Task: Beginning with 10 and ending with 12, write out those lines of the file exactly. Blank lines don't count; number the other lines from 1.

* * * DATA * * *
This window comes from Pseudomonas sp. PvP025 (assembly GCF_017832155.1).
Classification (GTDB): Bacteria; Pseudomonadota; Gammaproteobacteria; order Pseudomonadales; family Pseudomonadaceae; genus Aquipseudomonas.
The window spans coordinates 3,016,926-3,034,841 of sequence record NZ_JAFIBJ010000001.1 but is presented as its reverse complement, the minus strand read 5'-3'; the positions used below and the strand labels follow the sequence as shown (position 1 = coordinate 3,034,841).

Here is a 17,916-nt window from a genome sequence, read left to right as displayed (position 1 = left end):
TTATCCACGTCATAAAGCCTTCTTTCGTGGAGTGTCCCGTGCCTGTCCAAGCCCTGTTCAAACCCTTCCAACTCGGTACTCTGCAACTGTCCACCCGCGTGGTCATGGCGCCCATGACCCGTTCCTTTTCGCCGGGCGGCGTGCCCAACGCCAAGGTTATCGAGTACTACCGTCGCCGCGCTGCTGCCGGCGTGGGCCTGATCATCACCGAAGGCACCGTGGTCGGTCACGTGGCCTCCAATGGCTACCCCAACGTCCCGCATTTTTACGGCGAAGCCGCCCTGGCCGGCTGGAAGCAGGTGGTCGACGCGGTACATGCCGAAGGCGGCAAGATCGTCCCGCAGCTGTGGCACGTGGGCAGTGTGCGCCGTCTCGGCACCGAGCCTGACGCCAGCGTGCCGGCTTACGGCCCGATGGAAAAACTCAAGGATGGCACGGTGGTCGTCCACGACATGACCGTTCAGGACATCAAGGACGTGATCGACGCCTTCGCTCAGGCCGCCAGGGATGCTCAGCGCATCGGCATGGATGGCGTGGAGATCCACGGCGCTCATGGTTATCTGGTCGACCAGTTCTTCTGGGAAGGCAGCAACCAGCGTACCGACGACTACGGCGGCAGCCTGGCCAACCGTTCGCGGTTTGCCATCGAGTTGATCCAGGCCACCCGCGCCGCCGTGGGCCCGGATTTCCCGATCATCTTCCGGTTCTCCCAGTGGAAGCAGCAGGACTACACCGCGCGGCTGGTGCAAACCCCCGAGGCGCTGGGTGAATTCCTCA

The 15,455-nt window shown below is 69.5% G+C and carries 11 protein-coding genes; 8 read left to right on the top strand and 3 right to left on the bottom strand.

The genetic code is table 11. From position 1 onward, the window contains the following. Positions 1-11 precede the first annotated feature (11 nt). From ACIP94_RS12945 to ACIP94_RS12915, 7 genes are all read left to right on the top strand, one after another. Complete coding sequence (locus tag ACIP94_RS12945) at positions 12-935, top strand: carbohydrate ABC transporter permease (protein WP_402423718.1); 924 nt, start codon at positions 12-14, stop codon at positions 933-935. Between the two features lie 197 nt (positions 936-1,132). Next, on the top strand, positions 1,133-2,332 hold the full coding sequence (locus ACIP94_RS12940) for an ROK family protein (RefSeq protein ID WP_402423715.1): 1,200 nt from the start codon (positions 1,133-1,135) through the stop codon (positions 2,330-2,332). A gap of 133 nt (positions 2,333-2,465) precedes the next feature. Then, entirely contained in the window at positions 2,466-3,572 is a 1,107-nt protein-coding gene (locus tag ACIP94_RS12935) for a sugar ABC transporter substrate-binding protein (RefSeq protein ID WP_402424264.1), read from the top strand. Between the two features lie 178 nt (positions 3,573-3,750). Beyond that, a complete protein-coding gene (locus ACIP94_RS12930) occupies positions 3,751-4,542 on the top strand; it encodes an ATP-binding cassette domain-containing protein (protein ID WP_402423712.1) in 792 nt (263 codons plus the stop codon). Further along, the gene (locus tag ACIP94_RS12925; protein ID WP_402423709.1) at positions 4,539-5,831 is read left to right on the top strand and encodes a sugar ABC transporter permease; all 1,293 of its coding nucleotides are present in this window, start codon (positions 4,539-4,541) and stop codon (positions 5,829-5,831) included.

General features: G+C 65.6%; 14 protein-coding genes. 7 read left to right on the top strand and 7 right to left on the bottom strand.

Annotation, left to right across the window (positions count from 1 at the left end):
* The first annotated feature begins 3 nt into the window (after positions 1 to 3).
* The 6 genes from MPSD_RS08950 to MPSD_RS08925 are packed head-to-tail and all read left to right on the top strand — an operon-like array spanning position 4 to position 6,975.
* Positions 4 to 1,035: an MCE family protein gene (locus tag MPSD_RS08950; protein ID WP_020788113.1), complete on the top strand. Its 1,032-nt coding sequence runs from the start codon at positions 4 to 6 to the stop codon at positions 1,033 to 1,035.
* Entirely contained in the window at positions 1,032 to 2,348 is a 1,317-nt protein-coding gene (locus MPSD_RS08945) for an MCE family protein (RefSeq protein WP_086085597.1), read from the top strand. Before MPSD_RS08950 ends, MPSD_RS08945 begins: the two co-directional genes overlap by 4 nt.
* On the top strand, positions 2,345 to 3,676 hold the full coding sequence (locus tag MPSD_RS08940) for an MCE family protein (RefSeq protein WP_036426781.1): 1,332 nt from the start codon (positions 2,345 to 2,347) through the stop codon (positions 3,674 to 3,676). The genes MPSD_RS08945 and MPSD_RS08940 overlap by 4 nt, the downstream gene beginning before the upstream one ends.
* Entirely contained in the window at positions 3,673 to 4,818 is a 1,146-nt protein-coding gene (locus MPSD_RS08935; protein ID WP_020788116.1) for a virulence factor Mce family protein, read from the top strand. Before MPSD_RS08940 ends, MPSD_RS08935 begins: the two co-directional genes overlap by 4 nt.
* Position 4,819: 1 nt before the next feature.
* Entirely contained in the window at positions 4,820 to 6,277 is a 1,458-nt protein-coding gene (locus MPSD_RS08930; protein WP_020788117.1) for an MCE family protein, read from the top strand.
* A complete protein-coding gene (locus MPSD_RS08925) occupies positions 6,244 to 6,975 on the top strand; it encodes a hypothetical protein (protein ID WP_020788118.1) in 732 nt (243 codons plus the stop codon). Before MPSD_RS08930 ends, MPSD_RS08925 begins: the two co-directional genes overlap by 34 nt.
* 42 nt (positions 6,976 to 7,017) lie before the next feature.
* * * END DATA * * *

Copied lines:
* The first annotated feature begins 3 nt into the window (after positions 1 to 3).
* The 6 genes from MPSD_RS08950 to MPSD_RS08925 are packed head-to-tail and all read left to right on the top strand — an operon-like array spanning position 4 to position 6,975.
* Positions 4 to 1,035: an MCE family protein gene (locus tag MPSD_RS08950; protein ID WP_020788113.1), complete on the top strand. Its 1,032-nt coding sequence runs from the start codon at positions 4 to 6 to the stop codon at positions 1,033 to 1,035.